Radio communication is intended for brief and imperative messages and is utilized in both military and civilian circumstances. Universal understanding of radio communication etiquette enables radio network users to communicate briefly and effectively.

Initiating Communication

Worker with walkie-talkie on loading dock

When you call another person on the radio, clearly and politely identify the recipient and yourself. For example, "Bravo423, this is Echo5Charlie."

Brevity

Engineering students

Radio communication should be short, concise and understandable. Deliver all messages briefly in consideration of others on the network. If you have a long message, use the word "break" between ideas in case the other person needs to interject. This consideration also allows the recipient to record your message on paper if necessary.

Concluding Communication

Two paramedics in ambulance, female paramedic using radio

When you are finished delivering your message, signify your message is complete by saying "over" to let the recipient know your delivery is complete. After the entire exchange is complete on both ends, say "over and out." This also informs others that the network is free for use.

Interruption

Police officer

If an additional party on the network needs to interrupt a message, he should use the words "break, break, break." Breaking in during general communication is considered impolite, but emergency information (such as a medical emergency) always necessitates an interruption.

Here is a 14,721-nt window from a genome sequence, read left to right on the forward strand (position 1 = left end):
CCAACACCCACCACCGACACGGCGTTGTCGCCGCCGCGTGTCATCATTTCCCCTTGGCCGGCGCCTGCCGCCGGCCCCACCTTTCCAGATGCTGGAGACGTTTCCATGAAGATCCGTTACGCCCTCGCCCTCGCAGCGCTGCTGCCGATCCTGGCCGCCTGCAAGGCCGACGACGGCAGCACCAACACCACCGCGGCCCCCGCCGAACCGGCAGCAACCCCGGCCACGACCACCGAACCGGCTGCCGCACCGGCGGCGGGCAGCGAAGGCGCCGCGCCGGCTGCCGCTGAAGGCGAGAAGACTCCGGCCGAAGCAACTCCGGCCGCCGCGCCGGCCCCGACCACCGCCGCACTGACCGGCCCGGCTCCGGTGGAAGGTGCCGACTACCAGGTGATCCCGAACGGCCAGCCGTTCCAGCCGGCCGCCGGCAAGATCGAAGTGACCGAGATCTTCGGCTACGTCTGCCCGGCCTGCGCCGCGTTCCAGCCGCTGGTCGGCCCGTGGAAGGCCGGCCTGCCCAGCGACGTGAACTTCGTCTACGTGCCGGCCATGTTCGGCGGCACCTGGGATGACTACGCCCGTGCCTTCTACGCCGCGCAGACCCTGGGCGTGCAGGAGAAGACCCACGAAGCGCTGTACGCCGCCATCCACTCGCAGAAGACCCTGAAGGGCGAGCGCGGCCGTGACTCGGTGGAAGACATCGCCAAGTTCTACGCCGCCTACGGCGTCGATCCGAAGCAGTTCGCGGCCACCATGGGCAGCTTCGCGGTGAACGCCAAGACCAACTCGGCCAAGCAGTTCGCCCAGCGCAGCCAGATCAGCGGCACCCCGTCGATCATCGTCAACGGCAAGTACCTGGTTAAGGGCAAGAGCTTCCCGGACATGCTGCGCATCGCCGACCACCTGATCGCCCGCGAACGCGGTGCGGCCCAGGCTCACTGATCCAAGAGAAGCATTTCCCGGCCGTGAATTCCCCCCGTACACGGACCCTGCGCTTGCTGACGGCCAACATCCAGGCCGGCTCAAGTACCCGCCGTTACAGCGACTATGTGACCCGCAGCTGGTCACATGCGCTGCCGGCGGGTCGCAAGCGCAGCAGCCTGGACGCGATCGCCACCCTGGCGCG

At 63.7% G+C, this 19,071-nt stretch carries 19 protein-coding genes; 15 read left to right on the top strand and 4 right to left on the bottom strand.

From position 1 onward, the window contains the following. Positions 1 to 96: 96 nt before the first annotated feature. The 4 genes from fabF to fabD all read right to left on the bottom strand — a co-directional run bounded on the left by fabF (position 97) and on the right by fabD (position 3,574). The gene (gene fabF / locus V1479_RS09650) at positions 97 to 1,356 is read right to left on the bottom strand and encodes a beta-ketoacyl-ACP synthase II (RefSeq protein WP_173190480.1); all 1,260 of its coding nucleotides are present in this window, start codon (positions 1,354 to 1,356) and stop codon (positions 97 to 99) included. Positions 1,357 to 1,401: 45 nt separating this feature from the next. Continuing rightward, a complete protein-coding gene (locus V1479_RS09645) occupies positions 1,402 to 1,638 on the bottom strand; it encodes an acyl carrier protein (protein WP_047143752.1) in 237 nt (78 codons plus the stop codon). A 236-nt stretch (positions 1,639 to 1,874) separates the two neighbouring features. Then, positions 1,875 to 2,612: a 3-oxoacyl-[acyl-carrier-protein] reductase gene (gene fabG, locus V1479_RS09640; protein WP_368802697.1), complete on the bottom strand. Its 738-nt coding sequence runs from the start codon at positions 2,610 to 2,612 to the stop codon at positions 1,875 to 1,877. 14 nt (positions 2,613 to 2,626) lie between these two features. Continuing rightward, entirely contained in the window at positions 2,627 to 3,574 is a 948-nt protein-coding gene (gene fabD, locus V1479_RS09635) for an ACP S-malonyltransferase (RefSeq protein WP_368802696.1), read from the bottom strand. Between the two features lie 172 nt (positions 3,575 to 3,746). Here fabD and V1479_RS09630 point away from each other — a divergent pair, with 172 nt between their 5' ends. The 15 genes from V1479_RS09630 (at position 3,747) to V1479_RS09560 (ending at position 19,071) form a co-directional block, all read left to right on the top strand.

Expert Insight

Al Asad, Iraq, November 18, 2004 - A marine assembles a radio antenna as a CH-53E Super Stallion helicopter lands near Iraqi Border Fort Number 12.

When using radio communication in the military, never use the terms "repeat" in general discourse, as this term may be misconstrued as a military action. Always use "say again" to ask the recipient to relay his message again.

Vocabulary

Shipping engineer

According to the Regents of the University of California, the FCC (Federal Communications Commission) monitors the use of profanity on public radio waves. (It is illegal to use profanity on the radio.) Use clear vocabulary such as "affirmative" and "negative" to avoid miscommunication.